Psychiatrist, Deceased Person
1849 – 1889
Who was Victor Kandinsky?
In 1877 as a military physician in the Balkans during the Russo-Turkish War, he began experiencing mood swings and hallucinations. Kandinsky performed self-diagnosis, and he referred to his mental condition as Primäre Verrücktheit which has been anachronistically translated into modern terms as a "schizophrenic-like state". In 1885 Kandinsky published a book written in German on "pseudohallucinations" in which he describes and details hallucinations largely based on his personal experiences. In September 1889, feeling that his psychotic symptoms were returning, he took his own life by taking an overdose of morphine. He died as a patient in the institution he had formerly run as the medical superintendent, the St. Nicholas Asylum in St. Petersburg.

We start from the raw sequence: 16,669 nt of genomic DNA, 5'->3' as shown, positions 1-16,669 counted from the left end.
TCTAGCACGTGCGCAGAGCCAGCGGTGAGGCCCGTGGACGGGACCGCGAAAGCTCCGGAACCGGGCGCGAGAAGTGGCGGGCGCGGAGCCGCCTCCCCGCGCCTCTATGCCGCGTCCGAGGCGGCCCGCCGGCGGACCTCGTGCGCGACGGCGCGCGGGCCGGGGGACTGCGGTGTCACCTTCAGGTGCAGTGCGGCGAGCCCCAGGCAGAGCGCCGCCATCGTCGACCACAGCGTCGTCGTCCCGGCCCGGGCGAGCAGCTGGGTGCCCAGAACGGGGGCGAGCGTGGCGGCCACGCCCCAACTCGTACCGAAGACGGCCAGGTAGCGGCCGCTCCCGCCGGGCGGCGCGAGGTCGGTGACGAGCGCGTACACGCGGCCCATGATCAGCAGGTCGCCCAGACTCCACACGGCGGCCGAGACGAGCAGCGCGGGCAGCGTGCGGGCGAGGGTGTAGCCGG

In a monograph published posthumously in 1890, Kandinsky described a condition which involved being alienated from one's personal mental processes, combined with delusions of being physically and mentally influenced by external forces. The syndrome he described is now known as Kandinsky-Clérambault syndrome, named along with French psychiatrist Gaëtan Gatian de Clérambault.
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